Policy causes legal debate
Last night community leaders held a public form to defend the Hanover Police Department's "internal possession" policy, while earlier in the day the New Hampshire branch of the American Civil Liberties Union announced it will challenge it.
Although it is ultimately up to the courts to untangle the complex legal issues, both sides maintain their interpretations of the law are correct.
Under New Hampshire law "any person under the age of 21 years who has in his possession anyt liquor or alcoholic beverage shall be guilty of a violation," according to New Hampshire Revised Statutes Annotated179:10.
Under the "internal possession" policy, police can use the presence of alcohol in the bloodstream as circumstantial evidence in cases where an underage drinker is charged with "unlawful possession."
But opponents of "internal possession" interpret NH RSA179:10 as restricting the definition of possession to only mean the external possession of alcoholic beverages.
In 1992, a motion in the New Hampshire legislature attempted to amend the statute so that alcohol in a person's system would be considered possession of alcohol, but on urging from the N.H. House of Representatives Judiciary Committee, the legislature voted overwhelmingly to kill the bill.
But the Hanover District Court has upheld the use of "internal possession" as part of the evidence presented in an "unlawful possession case," according to Hanover Police Chief Nick Giaccone and Town Manager Cliff Vermilya.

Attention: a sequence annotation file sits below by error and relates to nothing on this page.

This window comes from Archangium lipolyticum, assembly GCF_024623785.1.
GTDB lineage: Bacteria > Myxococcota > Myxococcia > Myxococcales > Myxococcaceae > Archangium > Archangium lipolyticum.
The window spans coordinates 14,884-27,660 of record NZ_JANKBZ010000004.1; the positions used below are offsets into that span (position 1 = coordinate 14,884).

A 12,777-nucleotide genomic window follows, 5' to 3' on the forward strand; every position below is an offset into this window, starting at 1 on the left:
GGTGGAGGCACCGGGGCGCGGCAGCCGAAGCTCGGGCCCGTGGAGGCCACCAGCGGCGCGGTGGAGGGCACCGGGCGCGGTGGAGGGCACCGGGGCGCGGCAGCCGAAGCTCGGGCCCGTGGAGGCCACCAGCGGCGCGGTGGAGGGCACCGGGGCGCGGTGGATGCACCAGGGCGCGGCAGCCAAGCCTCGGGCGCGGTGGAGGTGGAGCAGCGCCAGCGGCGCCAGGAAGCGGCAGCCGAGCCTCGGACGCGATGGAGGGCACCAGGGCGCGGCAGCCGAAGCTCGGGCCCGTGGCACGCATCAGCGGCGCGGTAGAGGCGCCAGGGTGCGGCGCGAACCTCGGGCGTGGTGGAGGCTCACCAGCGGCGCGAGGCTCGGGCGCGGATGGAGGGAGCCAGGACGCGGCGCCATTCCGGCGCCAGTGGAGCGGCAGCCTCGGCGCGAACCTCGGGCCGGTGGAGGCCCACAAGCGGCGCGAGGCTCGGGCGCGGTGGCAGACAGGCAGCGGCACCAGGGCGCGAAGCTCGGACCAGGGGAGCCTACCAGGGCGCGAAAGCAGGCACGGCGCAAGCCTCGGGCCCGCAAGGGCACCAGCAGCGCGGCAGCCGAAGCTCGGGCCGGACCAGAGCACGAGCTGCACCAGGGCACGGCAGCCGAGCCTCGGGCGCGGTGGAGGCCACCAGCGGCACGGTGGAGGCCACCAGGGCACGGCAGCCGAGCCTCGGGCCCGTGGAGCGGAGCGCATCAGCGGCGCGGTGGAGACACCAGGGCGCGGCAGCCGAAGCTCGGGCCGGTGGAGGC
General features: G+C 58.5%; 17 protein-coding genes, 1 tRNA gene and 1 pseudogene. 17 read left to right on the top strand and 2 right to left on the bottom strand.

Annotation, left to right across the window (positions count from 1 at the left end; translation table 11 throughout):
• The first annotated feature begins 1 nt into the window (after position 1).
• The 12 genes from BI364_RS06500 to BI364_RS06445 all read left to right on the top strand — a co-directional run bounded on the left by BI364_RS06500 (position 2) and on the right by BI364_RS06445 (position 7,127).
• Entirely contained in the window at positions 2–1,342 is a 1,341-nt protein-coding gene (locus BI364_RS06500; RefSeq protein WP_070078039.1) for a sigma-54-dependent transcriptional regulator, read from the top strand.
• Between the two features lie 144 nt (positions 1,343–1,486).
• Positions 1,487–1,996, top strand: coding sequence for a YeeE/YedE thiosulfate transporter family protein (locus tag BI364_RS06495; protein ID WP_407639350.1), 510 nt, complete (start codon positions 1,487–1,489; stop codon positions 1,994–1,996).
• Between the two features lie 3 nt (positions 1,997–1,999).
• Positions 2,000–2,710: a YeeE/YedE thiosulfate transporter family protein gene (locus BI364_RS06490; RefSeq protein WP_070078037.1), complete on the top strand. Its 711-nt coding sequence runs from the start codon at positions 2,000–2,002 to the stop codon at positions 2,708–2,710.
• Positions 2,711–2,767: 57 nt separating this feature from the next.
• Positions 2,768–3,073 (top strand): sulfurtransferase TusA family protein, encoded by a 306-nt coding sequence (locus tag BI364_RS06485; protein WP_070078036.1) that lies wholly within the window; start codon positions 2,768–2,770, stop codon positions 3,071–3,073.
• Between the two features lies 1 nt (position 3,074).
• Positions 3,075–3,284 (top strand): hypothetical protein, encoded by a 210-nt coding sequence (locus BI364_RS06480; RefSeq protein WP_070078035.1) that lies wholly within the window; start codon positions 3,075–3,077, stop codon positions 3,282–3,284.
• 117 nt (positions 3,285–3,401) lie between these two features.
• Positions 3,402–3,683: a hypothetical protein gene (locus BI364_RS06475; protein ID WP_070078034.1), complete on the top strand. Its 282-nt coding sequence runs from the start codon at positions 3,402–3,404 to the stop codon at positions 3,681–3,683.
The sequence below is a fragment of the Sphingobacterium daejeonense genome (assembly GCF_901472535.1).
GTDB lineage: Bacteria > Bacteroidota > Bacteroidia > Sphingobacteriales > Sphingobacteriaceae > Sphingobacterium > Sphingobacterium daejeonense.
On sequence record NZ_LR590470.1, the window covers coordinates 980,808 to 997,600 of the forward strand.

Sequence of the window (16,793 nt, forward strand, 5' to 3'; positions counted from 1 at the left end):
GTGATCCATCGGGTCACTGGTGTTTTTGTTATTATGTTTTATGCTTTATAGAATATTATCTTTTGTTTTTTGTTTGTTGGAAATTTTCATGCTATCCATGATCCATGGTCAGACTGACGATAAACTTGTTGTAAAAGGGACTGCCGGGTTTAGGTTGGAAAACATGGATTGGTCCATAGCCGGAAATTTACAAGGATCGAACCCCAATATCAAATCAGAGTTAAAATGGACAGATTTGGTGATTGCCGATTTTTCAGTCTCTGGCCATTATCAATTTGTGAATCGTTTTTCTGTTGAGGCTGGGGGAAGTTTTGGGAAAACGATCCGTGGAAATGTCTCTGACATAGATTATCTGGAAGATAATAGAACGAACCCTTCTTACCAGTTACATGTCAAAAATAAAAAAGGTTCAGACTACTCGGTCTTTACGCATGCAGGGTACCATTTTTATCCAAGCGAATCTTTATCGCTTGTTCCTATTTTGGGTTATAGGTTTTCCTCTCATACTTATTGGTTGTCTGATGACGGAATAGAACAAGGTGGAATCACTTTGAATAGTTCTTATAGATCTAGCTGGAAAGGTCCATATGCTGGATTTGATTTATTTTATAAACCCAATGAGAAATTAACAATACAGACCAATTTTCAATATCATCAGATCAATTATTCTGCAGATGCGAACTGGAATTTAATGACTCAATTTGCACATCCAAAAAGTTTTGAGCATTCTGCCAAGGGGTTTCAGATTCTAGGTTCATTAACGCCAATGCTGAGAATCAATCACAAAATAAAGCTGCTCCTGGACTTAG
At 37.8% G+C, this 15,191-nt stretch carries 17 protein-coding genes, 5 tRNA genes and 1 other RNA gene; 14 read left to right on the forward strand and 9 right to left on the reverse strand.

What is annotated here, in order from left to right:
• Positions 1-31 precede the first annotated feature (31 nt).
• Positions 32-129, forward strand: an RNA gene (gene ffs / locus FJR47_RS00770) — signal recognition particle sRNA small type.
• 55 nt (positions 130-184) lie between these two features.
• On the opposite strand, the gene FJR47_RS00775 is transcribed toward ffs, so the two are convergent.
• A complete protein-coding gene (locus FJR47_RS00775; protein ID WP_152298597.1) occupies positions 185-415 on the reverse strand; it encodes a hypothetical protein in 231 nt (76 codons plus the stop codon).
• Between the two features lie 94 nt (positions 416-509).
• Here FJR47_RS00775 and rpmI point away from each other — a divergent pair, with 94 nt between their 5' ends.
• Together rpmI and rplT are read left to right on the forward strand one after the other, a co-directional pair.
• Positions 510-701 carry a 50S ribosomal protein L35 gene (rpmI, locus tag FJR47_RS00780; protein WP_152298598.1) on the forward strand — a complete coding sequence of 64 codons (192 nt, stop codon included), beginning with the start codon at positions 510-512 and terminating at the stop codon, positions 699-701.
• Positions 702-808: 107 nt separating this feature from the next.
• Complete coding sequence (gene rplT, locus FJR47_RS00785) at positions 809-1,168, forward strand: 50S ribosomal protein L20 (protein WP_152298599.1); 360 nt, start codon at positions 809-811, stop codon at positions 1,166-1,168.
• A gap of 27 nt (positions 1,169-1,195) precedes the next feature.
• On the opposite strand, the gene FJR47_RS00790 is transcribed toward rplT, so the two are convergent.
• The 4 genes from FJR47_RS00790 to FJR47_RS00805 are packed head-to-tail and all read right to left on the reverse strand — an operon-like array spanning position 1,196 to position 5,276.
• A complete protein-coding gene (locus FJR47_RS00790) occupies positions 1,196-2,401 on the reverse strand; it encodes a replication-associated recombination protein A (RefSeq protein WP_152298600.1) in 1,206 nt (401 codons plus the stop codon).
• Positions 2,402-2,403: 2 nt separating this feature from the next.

Giaccone stressed that "internal possession" is alone not enough to obtain a conviction nor is it the sole basis for an arrest but is used as a basis for launching an investigation to find evidence that the person once had possession of alcoholic beverages.
"At some prior point [the drunk individuals] had to have alcohol in their possession to get it into their system," Giaccone said.
In order to obtain a conviction, the police must show, among other things, that the individual consumed the alcohol in Hanover.
Another New Hampshire law, NH RSA 172-B:4 says the state cannot "adopt or enforce an ordinance or bylaw having the force of law that includes being found in an intoxicated condition as one of the elements of the offense giving rise to a criminal or civil penalty."
NHCLU Executive Director Claire Ebel added that it is illegal to stop a person solely because they appear drunk. She said the NHCLU believes it is unconstitutional to arrest someone on the basis of an investigation launched from this stop.
"The police can not arrest someone if they are not acting in a manner that suggests reasonable suspicion that a crime is being committed," she said. "You can't begin an investigation based on an illegal action."
But Giaccone said officers only approach an individual after noticing something about a person's behavior -- like stumbling or throwing a beer can -- that leads them to believe the individual is underage and intoxicated.
Ebel also claims the Hanover Police's policy of recommending that individuals participate in an alcohol diversion program to avoid criminal punishment violates their civil liberties.
She said only people who have charges filed against them can participate in the Hanover Alcohol Diversion program and intoxication, regardless of an individual's age, is never a crime in New Hampshire.
But Giaccone said no individual who has not been charged with a crime is forced or even offered the chance to undertake an alcohol diversion program.
As an example of the illegality of the "internal possession" policy and police stopping students who appear drunk, Ebel cited a Supreme Court case where the court ruled that an individual cannot be apprehended because he looks conspicuous: a man, commonly known as the "California Walker," was arrested more than 30 times for having a conspicuous appearance.